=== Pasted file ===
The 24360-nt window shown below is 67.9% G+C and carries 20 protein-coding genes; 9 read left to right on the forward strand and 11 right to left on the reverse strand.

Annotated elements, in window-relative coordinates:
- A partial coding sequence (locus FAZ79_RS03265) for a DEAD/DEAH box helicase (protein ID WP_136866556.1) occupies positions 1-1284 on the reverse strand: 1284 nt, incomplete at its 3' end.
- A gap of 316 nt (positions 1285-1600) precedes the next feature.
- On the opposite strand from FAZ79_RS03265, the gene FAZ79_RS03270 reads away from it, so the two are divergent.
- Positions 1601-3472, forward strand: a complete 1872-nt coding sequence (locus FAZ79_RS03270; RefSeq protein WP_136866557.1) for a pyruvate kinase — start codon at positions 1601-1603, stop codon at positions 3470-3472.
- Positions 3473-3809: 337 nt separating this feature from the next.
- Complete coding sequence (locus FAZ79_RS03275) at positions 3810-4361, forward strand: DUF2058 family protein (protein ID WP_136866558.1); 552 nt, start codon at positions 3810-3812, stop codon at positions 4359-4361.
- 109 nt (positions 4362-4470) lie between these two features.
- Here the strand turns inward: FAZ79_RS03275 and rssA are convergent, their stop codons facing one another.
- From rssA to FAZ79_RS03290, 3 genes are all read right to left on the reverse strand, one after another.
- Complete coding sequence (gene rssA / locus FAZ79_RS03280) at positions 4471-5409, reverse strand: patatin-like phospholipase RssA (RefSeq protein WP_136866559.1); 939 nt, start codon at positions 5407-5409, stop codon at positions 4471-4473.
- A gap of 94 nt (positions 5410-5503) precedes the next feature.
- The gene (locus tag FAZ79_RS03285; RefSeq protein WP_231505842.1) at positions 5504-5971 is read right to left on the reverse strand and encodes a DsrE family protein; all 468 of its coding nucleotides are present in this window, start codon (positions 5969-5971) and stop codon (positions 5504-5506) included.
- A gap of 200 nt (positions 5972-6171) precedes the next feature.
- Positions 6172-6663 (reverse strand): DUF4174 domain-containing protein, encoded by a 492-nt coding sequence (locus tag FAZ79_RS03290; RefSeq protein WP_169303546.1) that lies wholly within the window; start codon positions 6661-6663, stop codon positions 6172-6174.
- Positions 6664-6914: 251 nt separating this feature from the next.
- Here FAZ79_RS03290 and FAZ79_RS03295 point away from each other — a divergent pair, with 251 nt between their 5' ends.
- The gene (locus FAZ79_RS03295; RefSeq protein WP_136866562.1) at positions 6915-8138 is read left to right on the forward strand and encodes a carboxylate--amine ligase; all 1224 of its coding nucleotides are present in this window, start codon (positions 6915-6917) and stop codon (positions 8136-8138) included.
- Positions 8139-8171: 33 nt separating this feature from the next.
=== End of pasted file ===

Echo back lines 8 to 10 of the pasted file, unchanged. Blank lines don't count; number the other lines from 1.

- Complete coding sequence (locus FAZ79_RS03275) at positions 3810-4361, forward strand: DUF2058 family protein (protein ID WP_136866558.1); 552 nt, start codon at positions 3810-3812, stop codon at positions 4359-4361.
- 109 nt (positions 4362-4470) lie between these two features.
- Here the strand turns inward: FAZ79_RS03275 and rssA are convergent, their stop codons facing one another.